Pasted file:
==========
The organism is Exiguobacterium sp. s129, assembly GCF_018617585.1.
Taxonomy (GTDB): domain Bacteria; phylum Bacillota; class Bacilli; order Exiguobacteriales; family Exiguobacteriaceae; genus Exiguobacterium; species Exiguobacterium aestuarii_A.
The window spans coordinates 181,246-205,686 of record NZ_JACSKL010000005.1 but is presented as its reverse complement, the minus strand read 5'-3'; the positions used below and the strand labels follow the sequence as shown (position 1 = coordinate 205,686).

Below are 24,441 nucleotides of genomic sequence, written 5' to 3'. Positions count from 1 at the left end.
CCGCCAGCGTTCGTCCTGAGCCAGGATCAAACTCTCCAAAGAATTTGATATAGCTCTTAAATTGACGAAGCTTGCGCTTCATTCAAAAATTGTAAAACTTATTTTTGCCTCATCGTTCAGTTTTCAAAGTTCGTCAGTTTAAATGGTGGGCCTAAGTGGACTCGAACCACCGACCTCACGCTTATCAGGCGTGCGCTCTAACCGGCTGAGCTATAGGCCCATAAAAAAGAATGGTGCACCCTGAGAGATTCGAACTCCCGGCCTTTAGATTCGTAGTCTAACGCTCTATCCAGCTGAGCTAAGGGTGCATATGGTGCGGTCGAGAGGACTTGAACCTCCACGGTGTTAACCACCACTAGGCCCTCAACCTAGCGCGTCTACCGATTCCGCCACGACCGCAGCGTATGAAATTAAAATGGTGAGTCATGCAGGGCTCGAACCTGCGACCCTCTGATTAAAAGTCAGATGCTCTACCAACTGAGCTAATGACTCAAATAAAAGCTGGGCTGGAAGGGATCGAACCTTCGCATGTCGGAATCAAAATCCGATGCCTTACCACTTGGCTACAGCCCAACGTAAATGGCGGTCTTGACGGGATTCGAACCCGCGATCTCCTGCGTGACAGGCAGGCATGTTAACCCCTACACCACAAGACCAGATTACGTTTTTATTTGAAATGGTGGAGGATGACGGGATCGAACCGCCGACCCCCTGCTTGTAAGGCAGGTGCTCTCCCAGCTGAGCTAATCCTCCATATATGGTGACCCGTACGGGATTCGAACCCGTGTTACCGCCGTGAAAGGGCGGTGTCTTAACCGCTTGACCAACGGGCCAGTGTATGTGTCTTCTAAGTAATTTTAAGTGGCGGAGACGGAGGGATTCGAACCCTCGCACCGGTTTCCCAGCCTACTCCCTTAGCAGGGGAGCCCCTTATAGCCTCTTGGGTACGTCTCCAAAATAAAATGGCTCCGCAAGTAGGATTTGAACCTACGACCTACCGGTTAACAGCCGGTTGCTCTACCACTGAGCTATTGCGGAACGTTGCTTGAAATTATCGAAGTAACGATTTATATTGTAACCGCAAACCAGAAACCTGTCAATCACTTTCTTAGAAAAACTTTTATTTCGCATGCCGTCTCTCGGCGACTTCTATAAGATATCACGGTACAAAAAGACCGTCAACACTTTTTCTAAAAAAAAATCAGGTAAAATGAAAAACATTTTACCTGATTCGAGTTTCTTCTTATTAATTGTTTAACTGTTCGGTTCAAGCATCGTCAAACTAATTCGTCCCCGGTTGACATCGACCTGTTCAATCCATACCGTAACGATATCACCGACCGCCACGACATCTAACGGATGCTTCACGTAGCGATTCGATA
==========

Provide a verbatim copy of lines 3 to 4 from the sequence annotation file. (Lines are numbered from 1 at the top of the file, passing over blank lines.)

The window spans coordinates 181,246-205,686 of record NZ_JACSKL010000005.1 but is presented as its reverse complement, the minus strand read 5'-3'; the positions used below and the strand labels follow the sequence as shown (position 1 = coordinate 205,686).

Below are 24,441 nucleotides of genomic sequence, written 5' to 3'. Positions count from 1 at the left end.